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Dynamic Wage and Employment Effects of Elder Parent Care

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  • Meghan Skira

    (University of Georgia)

Abstract

This paper formulates and estimates a dynamic discrete choice model of elder parent care and work to analyze how caregiving affects a woman's current and future labor force participation and wages. The model incorporates parental health changes, human capital accumulation, and job offer availability. The estimates indicate that women face low probabilities of returning to work or increasing work hours after a caregiving spell. I use the estimated model to simulate the caregiving, employment, and welfare effects of a longer unpaid work leave than currently available under the Family and Medical Leave Act, a paid leave, and a caregiver allowance.

Suggested Citation

  • Meghan Skira, 2013. "Dynamic Wage and Employment Effects of Elder Parent Care," 2013 Meeting Papers 79, Society for Economic Dynamics.
  • Handle: RePEc:red:sed013:79
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    References listed on IDEAS

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    1. Knoef, Marike & Kooreman, Peter, 2011. "The Effects of Cooperation: A Structural Model of Siblings' Caregiving Interactions," IZA Discussion Papers 5733, Institute for the Study of Labor (IZA).
    2. Aguirregabiria, Victor & Mira, Pedro, 2010. "Dynamic discrete choice structural models: A survey," Journal of Econometrics, Elsevier, vol. 156(1), pages 38-67, May.
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    5. David Casado-Marín & Pilar García-Gómez & Ángel López-Nicolás, 2011. "Informal care and labour force participation among middle-aged women in Spain," SERIEs: Journal of the Spanish Economic Association, Springer;Spanish Economic Association, vol. 2(1), pages 1-29, March.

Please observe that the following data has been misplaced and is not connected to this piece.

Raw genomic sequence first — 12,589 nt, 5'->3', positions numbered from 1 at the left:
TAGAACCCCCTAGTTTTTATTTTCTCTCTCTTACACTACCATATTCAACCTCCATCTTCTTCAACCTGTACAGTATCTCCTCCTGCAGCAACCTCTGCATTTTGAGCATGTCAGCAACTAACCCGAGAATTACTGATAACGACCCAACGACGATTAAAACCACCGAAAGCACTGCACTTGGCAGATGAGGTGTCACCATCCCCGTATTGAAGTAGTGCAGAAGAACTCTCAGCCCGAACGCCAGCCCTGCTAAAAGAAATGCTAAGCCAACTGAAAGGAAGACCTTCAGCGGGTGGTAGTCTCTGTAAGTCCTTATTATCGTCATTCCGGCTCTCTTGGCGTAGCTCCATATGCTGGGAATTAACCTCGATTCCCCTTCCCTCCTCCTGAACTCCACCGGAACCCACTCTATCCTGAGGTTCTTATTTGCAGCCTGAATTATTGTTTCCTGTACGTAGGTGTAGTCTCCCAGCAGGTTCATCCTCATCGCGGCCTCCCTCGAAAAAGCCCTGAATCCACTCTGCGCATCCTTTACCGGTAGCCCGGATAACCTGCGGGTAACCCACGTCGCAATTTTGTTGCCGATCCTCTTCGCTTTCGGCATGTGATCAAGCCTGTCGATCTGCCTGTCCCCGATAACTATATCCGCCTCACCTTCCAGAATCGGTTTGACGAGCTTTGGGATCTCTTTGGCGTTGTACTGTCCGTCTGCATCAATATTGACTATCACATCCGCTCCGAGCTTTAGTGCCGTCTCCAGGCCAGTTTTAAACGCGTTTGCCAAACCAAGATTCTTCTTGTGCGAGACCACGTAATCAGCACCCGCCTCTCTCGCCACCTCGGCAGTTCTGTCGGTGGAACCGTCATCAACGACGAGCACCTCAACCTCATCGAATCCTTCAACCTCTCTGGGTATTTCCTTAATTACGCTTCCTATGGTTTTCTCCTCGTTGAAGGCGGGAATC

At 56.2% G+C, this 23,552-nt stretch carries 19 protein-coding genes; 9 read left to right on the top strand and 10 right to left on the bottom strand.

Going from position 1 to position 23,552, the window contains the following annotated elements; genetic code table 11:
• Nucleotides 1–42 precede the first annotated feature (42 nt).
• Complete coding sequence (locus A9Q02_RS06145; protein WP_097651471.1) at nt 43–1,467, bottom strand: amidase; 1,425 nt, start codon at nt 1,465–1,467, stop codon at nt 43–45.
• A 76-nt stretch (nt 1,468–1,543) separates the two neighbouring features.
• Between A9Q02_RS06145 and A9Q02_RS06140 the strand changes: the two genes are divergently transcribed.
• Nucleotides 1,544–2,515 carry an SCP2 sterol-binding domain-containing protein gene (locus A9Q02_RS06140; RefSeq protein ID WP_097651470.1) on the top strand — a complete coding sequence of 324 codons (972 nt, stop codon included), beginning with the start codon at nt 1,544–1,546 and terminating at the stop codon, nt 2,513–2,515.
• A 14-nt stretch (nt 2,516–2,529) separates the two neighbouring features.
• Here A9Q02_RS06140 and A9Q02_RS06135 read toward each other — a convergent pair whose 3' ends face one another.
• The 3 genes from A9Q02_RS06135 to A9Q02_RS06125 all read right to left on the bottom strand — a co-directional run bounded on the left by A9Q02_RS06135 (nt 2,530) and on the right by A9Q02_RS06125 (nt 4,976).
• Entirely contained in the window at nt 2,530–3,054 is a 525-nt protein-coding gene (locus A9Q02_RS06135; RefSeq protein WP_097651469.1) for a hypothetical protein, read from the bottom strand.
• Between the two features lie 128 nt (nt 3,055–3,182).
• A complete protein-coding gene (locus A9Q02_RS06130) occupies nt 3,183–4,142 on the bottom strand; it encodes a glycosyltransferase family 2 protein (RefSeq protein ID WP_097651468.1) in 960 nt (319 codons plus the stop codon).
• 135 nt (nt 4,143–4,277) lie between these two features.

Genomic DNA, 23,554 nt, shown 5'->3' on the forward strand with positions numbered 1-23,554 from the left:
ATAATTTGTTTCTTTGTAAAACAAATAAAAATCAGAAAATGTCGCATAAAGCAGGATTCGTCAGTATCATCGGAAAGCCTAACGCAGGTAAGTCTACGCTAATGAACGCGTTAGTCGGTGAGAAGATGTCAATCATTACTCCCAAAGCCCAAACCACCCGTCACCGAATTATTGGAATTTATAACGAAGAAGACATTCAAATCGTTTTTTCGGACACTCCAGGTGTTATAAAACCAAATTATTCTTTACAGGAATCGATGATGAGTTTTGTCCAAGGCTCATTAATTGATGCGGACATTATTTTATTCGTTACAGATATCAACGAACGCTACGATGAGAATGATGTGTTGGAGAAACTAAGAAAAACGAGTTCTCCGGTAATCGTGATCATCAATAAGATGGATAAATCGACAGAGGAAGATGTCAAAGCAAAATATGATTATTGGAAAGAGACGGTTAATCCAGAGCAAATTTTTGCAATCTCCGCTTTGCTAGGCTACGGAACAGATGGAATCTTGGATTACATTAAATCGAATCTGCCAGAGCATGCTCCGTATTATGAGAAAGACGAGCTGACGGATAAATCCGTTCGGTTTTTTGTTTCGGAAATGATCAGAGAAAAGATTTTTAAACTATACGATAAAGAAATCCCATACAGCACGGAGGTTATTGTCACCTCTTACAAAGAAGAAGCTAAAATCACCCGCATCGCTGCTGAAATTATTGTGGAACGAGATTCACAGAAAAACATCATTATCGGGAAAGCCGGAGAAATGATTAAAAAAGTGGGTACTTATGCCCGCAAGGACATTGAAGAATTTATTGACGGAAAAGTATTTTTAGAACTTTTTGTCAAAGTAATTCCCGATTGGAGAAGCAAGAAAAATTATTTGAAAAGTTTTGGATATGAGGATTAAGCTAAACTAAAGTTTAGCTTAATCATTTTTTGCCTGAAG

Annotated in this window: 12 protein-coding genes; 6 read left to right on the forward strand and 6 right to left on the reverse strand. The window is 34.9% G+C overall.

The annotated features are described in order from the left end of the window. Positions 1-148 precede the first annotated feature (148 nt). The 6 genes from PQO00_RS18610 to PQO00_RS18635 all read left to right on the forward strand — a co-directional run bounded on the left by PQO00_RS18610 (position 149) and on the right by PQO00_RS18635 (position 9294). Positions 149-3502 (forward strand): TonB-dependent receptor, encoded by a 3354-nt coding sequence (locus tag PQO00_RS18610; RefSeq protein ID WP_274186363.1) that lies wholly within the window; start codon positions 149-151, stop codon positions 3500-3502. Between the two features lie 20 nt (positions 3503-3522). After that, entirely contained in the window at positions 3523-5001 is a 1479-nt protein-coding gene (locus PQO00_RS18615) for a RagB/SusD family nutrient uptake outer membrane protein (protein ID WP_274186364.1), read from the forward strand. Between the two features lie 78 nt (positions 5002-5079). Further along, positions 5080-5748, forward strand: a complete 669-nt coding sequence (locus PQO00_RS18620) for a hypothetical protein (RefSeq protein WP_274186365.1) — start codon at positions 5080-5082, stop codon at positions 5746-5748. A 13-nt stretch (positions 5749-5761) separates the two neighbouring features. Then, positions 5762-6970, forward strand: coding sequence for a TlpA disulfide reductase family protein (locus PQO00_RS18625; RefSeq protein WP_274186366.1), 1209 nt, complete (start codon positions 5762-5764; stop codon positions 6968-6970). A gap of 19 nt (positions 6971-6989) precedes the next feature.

6. Spieß, Christa Katharina & Schneider, A. Ulrike, 2003. "Interactions between care-giving and paid work hours among European midlife women, 1994 to 1996," EconStor Open Access Articles, ZBW - German National Library of Economics, pages 41-68.
    7. Michaud, Pierre-Carl & Heitmueller, Axel & Nazarov, Zafar, 2010. "A dynamic analysis of informal care and employment in England," Labour Economics, Elsevier, vol. 17(3), pages 455-465, June.
    8. Van Houtven, Courtney Harold & Coe, Norma B. & Skira, Meghan M., 2013. "The effect of informal care on work and wages," Journal of Health Economics, Elsevier, vol. 32(1), pages 240-252.
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    13. Train,Kenneth E., 2009. "Discrete Choice Methods with Simulation," Cambridge Books, Cambridge University Press, number 9780521747387, May.
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    16. van der Klaauw, Wilbert & Wolpin, Kenneth I., 2008. "Social security and the retirement and savings behavior of low-income households," Journal of Econometrics, Elsevier, vol. 145(1-2), pages 21-42, July.
    17. David Byrne & Michelle S. Goeree & Bridget Hiedemann & Steven Stern, 2009. "Formal Home Health Care, Informal Care, And Family Decision Making," International Economic Review, Department of Economics, University of Pennsylvania and Osaka University Institute of Social and Economic Research Association, vol. 50(4), pages 1205-1242, November.
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    Citations

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    Cited by:

    1. Norma B. Coe & Jing Guo & R. Tamara Konetzka & Courtney Harold Van Houtven, 2016. "What is the Marginal Benefit of Payment-Induced Family Care?," NBER Working Papers 22249, National Bureau of Economic Research, Inc.
    2. repec:bla:ecorec:v:93:y:2017:i:302:p:395-419 is not listed on IDEAS
    3. Johannes Geyer & Thorben Korfhage, 2015. "Long-Term Care Reform and the Labor Supply of Household Members: Evidence from a Quasi-Experiment," SOEPpapers on Multidisciplinary Panel Data Research 785, DIW Berlin, The German Socio-Economic Panel (SOEP).
    4. Joan Costa-Font & Martin Karlsson & Henning Øien, 2015. "Informal Care and the Great Recession," CINCH Working Paper Series 1502, Universitaet Duisburg-Essen, Competent in Competition and Health, revised Feb 2015.